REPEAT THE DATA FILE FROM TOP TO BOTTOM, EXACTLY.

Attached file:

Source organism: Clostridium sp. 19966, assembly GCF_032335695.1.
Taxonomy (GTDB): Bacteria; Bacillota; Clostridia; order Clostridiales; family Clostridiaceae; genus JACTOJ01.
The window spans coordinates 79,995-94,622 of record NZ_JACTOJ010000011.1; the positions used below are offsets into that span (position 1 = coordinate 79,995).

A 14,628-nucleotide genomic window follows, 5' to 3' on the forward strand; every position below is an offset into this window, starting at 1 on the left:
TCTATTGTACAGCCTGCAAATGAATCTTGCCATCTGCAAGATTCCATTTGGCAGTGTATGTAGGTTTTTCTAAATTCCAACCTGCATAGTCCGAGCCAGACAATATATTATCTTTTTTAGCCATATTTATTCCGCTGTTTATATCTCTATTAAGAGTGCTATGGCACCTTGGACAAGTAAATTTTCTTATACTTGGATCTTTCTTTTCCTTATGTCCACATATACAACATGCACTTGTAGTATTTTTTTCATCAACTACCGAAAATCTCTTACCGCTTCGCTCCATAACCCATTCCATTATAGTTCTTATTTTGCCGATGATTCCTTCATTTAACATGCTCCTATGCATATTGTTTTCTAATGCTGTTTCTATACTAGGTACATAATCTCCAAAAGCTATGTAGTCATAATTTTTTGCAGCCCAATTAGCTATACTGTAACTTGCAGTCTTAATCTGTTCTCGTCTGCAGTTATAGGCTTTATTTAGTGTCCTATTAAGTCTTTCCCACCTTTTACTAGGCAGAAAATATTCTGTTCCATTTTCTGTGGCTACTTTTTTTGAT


Source organism: Clostridium sp. 19966, assembly GCF_032335695.1.
Taxonomy (GTDB): Bacteria; Bacillota; Clostridia; order Clostridiales; family Clostridiaceae; genus JACTOJ01.
The window spans coordinates 79,995-94,622 of record NZ_JACTOJ010000011.1; the positions used below are offsets into that span (position 1 = coordinate 79,995).

A 14,628-nucleotide genomic window follows, 5' to 3' on the forward strand; every position below is an offset into this window, starting at 1 on the left:
TCTATTGTACAGCCTGCAAATGAATCTTGCCATCTGCAAGATTCCATTTGGCAGTGTATGTAGGTTTTTCTAAATTCCAACCTGCATAGTCCGAGCCAGACAATATATTATCTTTTTTAGCCATATTTATTCCGCTGTTTATATCTCTATTAAGAGTGCTATGGCACCTTGGACAAGTAAATTTTCTTATACTTGGATCTTTCTTTTCCTTATGTCCACATATACAACATGCACTTGTAGTATTTTTTTCATCAACTACCGAAAATCTCTTACCGCTTCGCTCCATAACCCATTCCATTATAGTTCTTATTTTGCCGATGATTCCTTCATTTAACATGCTCCTATGCATATTGTTTTCTAATGCTGTTTCTATACTAGGTACATAATCTCCAAAAGCTATGTAGTCATAATTTTTTGCAGCCCAATTAGCTATACTGTAACTTGCAGTCTTAATCTGTTCTCGTCTGCAGTTATAGGCTTTATTTAGTGTCCTATTAAGTCTTTCCCACCTTTTACTAGGCAGAAAATATTCTGTTCCATTTTCTGTGGCTACTTTTTTTGAT